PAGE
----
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FOR IMMEDIATE RELEASE12/16/2004
Groups Mount Major Challenge To Bush Plan
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WASHINGTON – Leaders of organizations representing millions of working Americans today declared at a Campaign for America's Future news conference that they will work together to stop President Bush's plan to dismantle Social Security shortly before the president delivered his closing remarks at the White House economic conference.
The groups, including the AFL-CIO, NAACP, NOW, the Alliance for Retired Americans, disability rights groups and the Campaign for America's Future, represent a coordinated effort to mobilize citizen action in every community and Congressional district in America to save Social Security benefits that would be cut in the president's plan.
None of the speakers at the news conference, who represent the nation's largest labor, seniors, women, civil rights and disability groups nationwide, were invited to share their perspective at the president's economic summit a few blocks away.
Nearly three-quarters of the economic conference participants personally donated to Republican campaigns in recent years, according to the Center for Responsive Politics. Companies represented by participants from the financial sector—the industry that would benefit the most from President Bush's plan—have given $6.8 million to the president or his party since 1999.
Campaign for America's Future co-director Roger Hickey kicked off the news conference, noting that the groups gathered had worked together to successfully defend and strengthen Social Security for more than a decade and that they are more energized now than ever.
"Social Security is at risk from the ideologues again and we're here to declare our opposition to President Bush's plan to dismantle America's most successful social protection and anti-poverty program," said Hickey. "The president's plan would dramatically cut guaranteed benefits that are very popular with the American people."
AFL-CIO President John Sweeney noted that every American worker deserves a secure retirement and that the 69-year-old Social Security program, which offers retirement and disability income to more than 47 million Americans, is under attack.
"America's working families are being squeezed as never before. Too many people are losing good jobs, health insurance, pensions and now they face the prospect of losing the one thing that has been a guarantee—Social Security," said Sweeney. "The only group that would benefit from privatization is the financial service industry, to the tune of nearly one trillion dollars in fees to manage the private accounts. This would be the largest windfall for that sector in American history."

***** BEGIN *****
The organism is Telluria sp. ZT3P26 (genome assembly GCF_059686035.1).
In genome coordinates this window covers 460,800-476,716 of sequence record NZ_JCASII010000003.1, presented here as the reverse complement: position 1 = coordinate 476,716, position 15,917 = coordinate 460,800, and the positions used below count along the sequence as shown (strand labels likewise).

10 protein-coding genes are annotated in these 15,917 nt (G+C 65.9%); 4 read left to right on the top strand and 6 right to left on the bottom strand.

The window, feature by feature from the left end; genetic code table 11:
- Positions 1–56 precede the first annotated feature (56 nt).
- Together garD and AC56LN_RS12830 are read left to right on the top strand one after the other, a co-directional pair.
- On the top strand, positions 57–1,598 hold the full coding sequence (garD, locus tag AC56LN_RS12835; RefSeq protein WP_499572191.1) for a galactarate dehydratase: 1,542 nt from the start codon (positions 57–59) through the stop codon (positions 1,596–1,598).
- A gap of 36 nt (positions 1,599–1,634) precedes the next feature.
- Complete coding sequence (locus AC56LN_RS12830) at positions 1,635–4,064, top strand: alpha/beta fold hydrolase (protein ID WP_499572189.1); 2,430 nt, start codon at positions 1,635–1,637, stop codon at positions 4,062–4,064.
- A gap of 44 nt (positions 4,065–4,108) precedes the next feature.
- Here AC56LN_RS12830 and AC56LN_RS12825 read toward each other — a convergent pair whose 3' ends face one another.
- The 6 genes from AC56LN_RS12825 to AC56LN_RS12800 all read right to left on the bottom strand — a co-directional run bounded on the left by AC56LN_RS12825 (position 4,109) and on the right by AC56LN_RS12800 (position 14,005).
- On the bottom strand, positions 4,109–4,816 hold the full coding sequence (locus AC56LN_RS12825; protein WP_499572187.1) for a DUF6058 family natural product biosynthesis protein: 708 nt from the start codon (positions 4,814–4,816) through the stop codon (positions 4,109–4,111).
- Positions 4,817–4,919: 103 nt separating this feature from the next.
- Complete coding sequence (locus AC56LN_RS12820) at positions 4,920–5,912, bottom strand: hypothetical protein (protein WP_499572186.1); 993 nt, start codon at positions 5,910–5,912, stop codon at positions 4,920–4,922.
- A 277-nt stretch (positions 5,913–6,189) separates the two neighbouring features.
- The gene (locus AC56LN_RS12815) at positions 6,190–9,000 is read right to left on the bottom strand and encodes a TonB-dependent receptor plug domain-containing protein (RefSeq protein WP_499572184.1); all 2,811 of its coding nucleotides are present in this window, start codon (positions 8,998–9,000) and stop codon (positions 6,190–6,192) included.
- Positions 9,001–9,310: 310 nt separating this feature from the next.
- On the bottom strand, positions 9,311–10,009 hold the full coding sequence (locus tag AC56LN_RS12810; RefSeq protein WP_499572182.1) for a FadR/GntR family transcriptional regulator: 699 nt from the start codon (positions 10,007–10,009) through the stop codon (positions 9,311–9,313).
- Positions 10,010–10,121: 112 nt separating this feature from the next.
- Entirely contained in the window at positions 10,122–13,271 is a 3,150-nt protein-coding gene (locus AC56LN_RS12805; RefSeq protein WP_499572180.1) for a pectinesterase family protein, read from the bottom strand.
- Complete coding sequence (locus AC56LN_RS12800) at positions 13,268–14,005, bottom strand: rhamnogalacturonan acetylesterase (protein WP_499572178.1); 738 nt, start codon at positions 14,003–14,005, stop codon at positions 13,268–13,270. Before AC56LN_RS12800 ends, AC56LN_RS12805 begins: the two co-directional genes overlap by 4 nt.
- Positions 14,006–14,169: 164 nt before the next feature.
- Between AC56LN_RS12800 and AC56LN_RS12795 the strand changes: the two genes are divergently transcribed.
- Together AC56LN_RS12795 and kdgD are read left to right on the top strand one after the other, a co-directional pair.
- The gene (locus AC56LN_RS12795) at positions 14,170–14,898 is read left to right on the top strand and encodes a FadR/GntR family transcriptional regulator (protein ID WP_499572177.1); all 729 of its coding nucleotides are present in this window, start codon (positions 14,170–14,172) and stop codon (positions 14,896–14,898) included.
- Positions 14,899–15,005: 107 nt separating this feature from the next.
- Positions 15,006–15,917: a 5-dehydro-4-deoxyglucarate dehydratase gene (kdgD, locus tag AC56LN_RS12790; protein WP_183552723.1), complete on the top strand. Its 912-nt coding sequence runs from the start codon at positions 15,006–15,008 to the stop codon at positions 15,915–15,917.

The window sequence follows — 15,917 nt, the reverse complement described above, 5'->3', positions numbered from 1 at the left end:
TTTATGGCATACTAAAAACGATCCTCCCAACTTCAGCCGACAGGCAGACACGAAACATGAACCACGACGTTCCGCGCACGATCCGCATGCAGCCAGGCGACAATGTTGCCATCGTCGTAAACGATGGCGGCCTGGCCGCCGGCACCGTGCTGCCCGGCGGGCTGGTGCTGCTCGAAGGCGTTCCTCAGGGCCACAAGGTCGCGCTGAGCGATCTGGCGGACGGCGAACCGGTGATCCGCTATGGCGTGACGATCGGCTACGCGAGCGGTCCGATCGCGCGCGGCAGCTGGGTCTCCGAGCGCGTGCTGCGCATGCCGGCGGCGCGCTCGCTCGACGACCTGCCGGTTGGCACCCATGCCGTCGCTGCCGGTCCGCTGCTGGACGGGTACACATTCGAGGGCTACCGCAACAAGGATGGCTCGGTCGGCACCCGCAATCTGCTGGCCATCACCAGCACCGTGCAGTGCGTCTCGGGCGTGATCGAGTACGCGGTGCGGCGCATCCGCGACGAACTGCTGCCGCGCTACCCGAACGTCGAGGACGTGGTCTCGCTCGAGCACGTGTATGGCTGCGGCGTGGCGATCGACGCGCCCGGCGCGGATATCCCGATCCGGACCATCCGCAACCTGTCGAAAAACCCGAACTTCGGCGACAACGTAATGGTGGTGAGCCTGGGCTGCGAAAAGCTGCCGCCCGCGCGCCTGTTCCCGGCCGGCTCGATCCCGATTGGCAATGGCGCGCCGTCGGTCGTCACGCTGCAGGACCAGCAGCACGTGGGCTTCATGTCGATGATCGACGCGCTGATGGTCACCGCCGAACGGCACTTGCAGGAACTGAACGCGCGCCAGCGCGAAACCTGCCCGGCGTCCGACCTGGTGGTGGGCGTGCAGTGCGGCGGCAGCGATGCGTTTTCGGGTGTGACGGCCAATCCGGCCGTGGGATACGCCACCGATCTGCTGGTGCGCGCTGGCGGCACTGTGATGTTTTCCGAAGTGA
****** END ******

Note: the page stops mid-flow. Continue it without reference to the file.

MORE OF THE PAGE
NAACP Chairman Julian Bond said that African Americans cannot afford to see their future raffled off in a risky stock market gamble.
"For African Americans already suffering from high unemployment, privatizing Social Security would only cause more harm," said Bond.
National Organization for Women President Kim Gandy also spoke at the news conference, noting that dismantling Social Security disproportionately hurts women and children because they are twice as likely to depend on its benefits for their sole income.
"Social Security is not in trouble. George Bush is in trouble," said Gandy. "More than half of elderly women would live in poverty without the benefits of this guaranteed insurance program. This destructive proposal is effectively economic violence against women—he's risking our livelihoods to satisfy Wall Street donors and corporate cronies."
"Seniors don't believe President Bush's false claim that benefits will not be cut," said George Kourpias, president of the Alliance for Retired Americans, at the news conference. "We will mobilize our forces because retirees, their children and their grandchildren, can't afford the president's gamble."
The White House laid out arguments yesterday against raising taxes to handle the $2 trillion in transition costs the president's plan will entail, leading most experts to conclude that the president plans to add that massive sum to the national debt over the next 10 years. The Bush administration and outside organizations like the Heritage Foundation, the Cato Institute and a litany of business groups are raising millions of dollars for their public relations campaign to promote the president's plan to privatize Social Security.
A new Wall Street Journal/NBC News poll released today finds that public opinion remains skeptical about any shifts in the Social Security program. The poll further finds that the public believes it is a bad idea to let workers risk their Social Security taxes in the stock market, by 50 to 38 percent.